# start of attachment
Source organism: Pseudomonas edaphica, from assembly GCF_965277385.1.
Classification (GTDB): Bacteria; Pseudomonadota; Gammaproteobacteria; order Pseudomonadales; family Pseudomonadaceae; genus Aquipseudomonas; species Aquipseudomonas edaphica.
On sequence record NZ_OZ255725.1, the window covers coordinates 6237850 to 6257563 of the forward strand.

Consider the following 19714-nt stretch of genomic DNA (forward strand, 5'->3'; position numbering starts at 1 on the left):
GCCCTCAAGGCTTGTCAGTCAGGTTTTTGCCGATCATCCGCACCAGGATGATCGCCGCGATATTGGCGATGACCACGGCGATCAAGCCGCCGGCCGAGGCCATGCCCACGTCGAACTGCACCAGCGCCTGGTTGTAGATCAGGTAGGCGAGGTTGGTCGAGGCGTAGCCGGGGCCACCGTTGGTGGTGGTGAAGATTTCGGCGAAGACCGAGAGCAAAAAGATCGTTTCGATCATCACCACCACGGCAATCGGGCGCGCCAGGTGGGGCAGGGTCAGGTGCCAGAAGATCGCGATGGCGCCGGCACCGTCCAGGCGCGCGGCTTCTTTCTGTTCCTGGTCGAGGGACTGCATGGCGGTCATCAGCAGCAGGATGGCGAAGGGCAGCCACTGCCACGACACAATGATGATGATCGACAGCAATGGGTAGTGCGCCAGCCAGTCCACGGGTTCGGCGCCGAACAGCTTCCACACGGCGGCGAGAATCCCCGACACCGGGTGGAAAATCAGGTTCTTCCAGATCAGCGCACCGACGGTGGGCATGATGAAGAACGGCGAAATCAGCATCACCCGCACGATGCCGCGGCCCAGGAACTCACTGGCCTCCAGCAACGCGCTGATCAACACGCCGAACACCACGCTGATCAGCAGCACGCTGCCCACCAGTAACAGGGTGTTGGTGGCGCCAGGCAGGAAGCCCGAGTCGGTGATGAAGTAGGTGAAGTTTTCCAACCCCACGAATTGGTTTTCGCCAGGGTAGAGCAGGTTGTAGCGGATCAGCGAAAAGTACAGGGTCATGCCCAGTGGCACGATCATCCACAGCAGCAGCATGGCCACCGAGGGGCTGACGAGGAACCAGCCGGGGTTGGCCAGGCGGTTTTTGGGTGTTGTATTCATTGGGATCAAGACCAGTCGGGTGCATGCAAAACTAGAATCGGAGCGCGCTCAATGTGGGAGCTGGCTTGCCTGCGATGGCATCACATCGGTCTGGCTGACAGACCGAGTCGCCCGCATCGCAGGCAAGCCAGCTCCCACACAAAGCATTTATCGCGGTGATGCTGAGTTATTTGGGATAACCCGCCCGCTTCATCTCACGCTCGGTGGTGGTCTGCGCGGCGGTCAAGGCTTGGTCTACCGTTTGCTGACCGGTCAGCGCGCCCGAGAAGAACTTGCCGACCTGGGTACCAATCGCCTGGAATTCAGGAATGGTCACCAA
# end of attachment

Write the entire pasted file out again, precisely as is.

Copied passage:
Source organism: Pseudomonas edaphica, from assembly GCF_965277385.1.
Classification (GTDB): Bacteria; Pseudomonadota; Gammaproteobacteria; order Pseudomonadales; family Pseudomonadaceae; genus Aquipseudomonas; species Aquipseudomonas edaphica.
On sequence record NZ_OZ255725.1, the window covers coordinates 6237850 to 6257563 of the forward strand.

Consider the following 19714-nt stretch of genomic DNA (forward strand, 5'->3'; position numbering starts at 1 on the left):
GCCCTCAAGGCTTGTCAGTCAGGTTTTTGCCGATCATCCGCACCAGGATGATCGCCGCGATATTGGCGATGACCACGGCGATCAAGCCGCCGGCCGAGGCCATGCCCACGTCGAACTGCACCAGCGCCTGGTTGTAGATCAGGTAGGCGAGGTTGGTCGAGGCGTAGCCGGGGCCACCGTTGGTGGTGGTGAAGATTTCGGCGAAGACCGAGAGCAAAAAGATCGTTTCGATCATCACCACCACGGCAATCGGGCGCGCCAGGTGGGGCAGGGTCAGGTGCCAGAAGATCGCGATGGCGCCGGCACCGTCCAGGCGCGCGGCTTCTTTCTGTTCCTGGTCGAGGGACTGCATGGCGGTCATCAGCAGCAGGATGGCGAAGGGCAGCCACTGCCACGACACAATGATGATGATCGACAGCAATGGGTAGTGCGCCAGCCAGTCCACGGGTTCGGCGCCGAACAGCTTCCACACGGCGGCGAGAATCCCCGACACCGGGTGGAAAATCAGGTTCTTCCAGATCAGCGCACCGACGGTGGGCATGATGAAGAACGGCGAAATCAGCATCACCCGCACGATGCCGCGGCCCAGGAACTCACTGGCCTCCAGCAACGCGCTGATCAACACGCCGAACACCACGCTGATCAGCAGCACGCTGCCCACCAGTAACAGGGTGTTGGTGGCGCCAGGCAGGAAGCCCGAGTCGGTGATGAAGTAGGTGAAGTTTTCCAACCCCACGAATTGGTTTTCGCCAGGGTAGAGCAGGTTGTAGCGGATCAGCGAAAAGTACAGGGTCATGCCCAGTGGCACGATCATCCACAGCAGCAGCATGGCCACCGAGGGGCTGACGAGGAACCAGCCGGGGTTGGCCAGGCGGTTTTTGGGTGTTGTATTCATTGGGATCAAGACCAGTCGGGTGCATGCAAAACTAGAATCGGAGCGCGCTCAATGTGGGAGCTGGCTTGCCTGCGATGGCATCACATCGGTCTGGCTGACAGACCGAGTCGCCCGCATCGCAGGCAAGCCAGCTCCCACACAAAGCATTTATCGCGGTGATGCTGAGTTATTTGGGATAACCCGCCCGCTTCATCTCACGCTCGGTGGTGGTCTGCGCGGCGGTCAAGGCTTGGTCTACCGTTTGCTGACCGGTCAGCGCGCCCGAGAAGAACTTGCCGACCTGGGTACCAATCGCCTGGAATTCAGGAATGGTCACCAA